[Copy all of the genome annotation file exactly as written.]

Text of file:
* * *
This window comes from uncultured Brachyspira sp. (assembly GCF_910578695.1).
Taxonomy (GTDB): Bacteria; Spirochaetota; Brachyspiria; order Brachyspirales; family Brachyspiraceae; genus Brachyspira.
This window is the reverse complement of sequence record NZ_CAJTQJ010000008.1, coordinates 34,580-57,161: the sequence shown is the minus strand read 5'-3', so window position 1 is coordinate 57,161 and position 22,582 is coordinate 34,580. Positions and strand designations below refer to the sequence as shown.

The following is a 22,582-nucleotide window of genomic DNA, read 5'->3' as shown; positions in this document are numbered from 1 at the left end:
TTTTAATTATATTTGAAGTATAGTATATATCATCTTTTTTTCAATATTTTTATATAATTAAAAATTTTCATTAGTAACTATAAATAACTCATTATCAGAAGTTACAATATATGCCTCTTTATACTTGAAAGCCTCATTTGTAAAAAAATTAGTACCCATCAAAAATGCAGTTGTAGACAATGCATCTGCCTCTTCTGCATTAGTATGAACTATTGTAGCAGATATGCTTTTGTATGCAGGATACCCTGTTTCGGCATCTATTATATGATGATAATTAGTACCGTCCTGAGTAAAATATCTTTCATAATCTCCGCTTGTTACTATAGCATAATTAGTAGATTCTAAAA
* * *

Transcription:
This window comes from uncultured Brachyspira sp. (assembly GCF_910578695.1).
Taxonomy (GTDB): Bacteria; Spirochaetota; Brachyspiria; order Brachyspirales; family Brachyspiraceae; genus Brachyspira.
This window is the reverse complement of sequence record NZ_CAJTQJ010000008.1, coordinates 34,580-57,161: the sequence shown is the minus strand read 5'-3', so window position 1 is coordinate 57,161 and position 22,582 is coordinate 34,580. Positions and strand designations below refer to the sequence as shown.

The following is a 22,582-nucleotide window of genomic DNA, read 5'->3' as shown; positions in this document are numbered from 1 at the left end:
TTTTAATTATATTTGAAGTATAGTATATATCATCTTTTTTTCAATATTTTTATATAATTAAAAATTTTCATTAGTAACTATAAATAACTCATTATCAGAAGTTACAATATATGCCTCTTTATACTTGAAAGCCTCATTTGTAAAAAAATTAGTACCCATCAAAAATGCAGTTGTAGACAATGCATCTGCCTCTTCTGCATTAGTATGAACTATTGTAGCAGATATGCTTTTGTATGCAGGATACCCTGTTTCGGCATCTATTATATGATGATAATTAGTACCGTCCTGAGTAAAATATCTTTCATAATCTCCGCTTGTTACTATAGCATAATTAGTAGATTCTAAAA